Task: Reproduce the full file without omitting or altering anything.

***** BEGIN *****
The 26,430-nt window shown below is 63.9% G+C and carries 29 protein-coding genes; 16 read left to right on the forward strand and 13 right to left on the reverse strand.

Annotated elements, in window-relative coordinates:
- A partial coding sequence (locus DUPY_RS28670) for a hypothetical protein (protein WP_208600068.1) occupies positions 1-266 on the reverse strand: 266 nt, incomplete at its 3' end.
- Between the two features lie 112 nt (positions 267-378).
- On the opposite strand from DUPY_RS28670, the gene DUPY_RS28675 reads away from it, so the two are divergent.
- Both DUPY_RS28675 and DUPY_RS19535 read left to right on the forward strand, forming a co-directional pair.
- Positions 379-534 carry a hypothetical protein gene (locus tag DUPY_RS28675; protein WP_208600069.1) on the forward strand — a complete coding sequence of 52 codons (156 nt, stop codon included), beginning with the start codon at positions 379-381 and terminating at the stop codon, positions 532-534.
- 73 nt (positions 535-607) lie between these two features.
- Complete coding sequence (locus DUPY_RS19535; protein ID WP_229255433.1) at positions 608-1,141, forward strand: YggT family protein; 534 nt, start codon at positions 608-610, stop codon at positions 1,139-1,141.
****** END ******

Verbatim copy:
The 26,430-nt window shown below is 63.9% G+C and carries 29 protein-coding genes; 16 read left to right on the forward strand and 13 right to left on the reverse strand.

Annotated elements, in window-relative coordinates:
- A partial coding sequence (locus DUPY_RS28670) for a hypothetical protein (protein WP_208600068.1) occupies positions 1-266 on the reverse strand: 266 nt, incomplete at its 3' end.
- Between the two features lie 112 nt (positions 267-378).
- On the opposite strand from DUPY_RS28670, the gene DUPY_RS28675 reads away from it, so the two are divergent.
- Both DUPY_RS28675 and DUPY_RS19535 read left to right on the forward strand, forming a co-directional pair.
- Positions 379-534 carry a hypothetical protein gene (locus tag DUPY_RS28675; protein WP_208600069.1) on the forward strand — a complete coding sequence of 52 codons (156 nt, stop codon included), beginning with the start codon at positions 379-381 and terminating at the stop codon, positions 532-534.
- 73 nt (positions 535-607) lie between these two features.
- Complete coding sequence (locus DUPY_RS19535; protein ID WP_229255433.1) at positions 608-1,141, forward strand: YggT family protein; 534 nt, start codon at positions 608-610, stop codon at positions 1,139-1,141.